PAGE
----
This book constitutes the first review of the techniques of event history analysis in demography.
During the 1970s, the amount of reliable data made available as a result of surveys increased enormously. At the same time, statistical and computational techniques developed to allow the new data to be handled.
This treatment of the subject gives a detailed treatment of the techniques of event history analysis. It provides not only a thorough description of models, but also a theoretical presentation of this new research path without losing sight of the underlying application to population dynamics. It will serve as a handbook of methodology for demographers and other social scientists interested in the study of the timing of events in individual lives.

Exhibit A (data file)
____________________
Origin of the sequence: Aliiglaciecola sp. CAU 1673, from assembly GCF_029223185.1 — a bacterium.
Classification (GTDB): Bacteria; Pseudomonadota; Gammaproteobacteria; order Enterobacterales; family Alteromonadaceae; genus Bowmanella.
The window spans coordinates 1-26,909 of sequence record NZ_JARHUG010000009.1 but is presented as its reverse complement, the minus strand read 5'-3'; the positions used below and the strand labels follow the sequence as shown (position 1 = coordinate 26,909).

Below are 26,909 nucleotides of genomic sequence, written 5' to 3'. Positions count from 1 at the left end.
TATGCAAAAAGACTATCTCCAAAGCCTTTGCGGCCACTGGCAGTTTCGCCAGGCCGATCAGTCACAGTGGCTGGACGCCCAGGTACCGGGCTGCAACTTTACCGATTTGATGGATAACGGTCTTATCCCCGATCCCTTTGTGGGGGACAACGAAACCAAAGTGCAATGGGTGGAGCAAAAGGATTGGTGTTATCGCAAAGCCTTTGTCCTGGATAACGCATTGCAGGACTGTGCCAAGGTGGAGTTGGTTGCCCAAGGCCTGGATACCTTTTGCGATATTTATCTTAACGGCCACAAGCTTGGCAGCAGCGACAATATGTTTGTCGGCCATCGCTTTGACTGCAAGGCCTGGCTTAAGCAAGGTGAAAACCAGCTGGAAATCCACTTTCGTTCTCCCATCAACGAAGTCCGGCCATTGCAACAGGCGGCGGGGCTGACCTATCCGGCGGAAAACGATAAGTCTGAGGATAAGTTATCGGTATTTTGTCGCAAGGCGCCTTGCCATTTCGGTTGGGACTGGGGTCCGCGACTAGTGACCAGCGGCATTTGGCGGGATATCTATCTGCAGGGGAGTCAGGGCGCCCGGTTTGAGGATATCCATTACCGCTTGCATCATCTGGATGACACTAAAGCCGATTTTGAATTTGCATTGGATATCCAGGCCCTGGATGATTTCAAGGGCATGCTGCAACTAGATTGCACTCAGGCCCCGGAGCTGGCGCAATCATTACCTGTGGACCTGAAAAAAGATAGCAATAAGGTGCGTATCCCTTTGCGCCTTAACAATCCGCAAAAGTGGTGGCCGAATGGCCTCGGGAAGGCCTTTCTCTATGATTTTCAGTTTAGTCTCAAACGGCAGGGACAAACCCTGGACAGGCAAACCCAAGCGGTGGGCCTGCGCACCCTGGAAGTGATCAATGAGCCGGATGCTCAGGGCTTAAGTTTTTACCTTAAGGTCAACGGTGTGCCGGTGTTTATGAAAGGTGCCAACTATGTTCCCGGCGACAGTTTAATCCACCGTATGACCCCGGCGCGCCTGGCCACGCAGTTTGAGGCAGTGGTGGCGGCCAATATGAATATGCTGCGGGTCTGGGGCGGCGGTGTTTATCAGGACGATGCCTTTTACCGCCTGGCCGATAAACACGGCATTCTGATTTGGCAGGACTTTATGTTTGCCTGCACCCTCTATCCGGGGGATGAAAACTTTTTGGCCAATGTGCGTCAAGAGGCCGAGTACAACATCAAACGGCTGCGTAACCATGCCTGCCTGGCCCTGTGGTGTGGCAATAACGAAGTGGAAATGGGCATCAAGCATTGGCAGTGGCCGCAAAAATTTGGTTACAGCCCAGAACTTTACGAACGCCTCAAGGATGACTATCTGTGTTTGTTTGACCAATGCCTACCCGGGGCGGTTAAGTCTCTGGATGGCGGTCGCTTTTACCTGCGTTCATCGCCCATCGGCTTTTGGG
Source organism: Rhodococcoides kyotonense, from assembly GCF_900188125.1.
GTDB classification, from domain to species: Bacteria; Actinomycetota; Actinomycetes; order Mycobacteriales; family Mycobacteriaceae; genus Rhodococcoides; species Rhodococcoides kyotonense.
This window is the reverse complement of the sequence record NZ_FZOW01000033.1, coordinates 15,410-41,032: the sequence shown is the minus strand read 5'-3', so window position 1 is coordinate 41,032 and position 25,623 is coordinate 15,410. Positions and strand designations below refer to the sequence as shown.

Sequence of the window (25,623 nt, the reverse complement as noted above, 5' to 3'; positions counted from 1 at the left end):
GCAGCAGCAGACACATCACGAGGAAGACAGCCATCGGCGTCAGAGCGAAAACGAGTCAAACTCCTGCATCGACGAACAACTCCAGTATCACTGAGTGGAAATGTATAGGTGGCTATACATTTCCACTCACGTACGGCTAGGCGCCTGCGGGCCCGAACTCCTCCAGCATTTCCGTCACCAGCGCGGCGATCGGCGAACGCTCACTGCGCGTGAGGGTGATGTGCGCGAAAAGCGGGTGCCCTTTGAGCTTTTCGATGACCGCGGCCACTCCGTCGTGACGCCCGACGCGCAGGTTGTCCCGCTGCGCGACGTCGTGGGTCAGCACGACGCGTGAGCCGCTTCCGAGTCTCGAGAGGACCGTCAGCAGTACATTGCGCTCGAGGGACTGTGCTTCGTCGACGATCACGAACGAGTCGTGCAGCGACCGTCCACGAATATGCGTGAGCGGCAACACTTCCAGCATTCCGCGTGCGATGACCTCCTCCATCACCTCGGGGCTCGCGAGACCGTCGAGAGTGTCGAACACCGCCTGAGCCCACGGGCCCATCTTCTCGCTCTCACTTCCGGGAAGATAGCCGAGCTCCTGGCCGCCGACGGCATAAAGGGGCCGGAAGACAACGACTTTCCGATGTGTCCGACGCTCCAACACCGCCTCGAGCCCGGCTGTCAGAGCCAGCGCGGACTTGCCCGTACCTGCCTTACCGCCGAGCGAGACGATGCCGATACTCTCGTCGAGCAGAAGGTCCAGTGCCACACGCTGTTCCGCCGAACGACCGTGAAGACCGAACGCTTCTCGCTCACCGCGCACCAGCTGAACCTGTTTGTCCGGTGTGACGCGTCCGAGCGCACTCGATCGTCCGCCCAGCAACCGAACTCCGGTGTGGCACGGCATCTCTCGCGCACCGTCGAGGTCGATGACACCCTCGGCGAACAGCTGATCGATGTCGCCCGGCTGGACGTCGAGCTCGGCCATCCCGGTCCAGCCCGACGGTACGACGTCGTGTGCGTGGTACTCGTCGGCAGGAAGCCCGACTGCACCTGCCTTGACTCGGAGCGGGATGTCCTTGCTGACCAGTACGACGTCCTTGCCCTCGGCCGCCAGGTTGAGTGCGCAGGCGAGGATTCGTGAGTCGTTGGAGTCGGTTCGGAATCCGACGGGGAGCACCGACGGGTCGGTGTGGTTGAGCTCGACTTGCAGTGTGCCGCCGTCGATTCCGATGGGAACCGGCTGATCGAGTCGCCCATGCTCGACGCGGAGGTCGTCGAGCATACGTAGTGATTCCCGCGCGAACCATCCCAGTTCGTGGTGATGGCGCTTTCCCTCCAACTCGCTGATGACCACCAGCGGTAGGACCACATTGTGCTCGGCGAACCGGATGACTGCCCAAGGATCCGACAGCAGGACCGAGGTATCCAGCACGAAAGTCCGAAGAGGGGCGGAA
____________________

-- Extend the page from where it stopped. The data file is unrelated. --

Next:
'illuminating ... a book for researchers who understand well the basic mechanics of event-history models and want to fine-tune their skills by reading what those working on the cutting edge of hazard-rate modeling have to say.'
Jay D. Teachman, University of Maryland, Contemporary Sociology, Nov '93
`this is a well done, solid book and I recommend it to those teaching a course in elementary methods for the analysis of event history'
European Journal of Population
Introduction; I: Extending the Scope of Longitudinal Analysis: Observation of event histories; Formalization of the analysis; Methods of estimation using censored observations; Study of a single event; Reciprocal study of interactions between two events; Extending to more complex situations; II. Extending the Scope of Regression Models: Statistical formalization of parametric analysis; Methods of estimation of parametric models; Methods of semi-parametric
analysis; Conclusion; Appendix; Bibliography; Index
Number Of Pages: 240
Published: 11th February 1993
Country of Publication: GB
Dimensions (cm): 22.45 x 14.43
Weight (kg): 0.43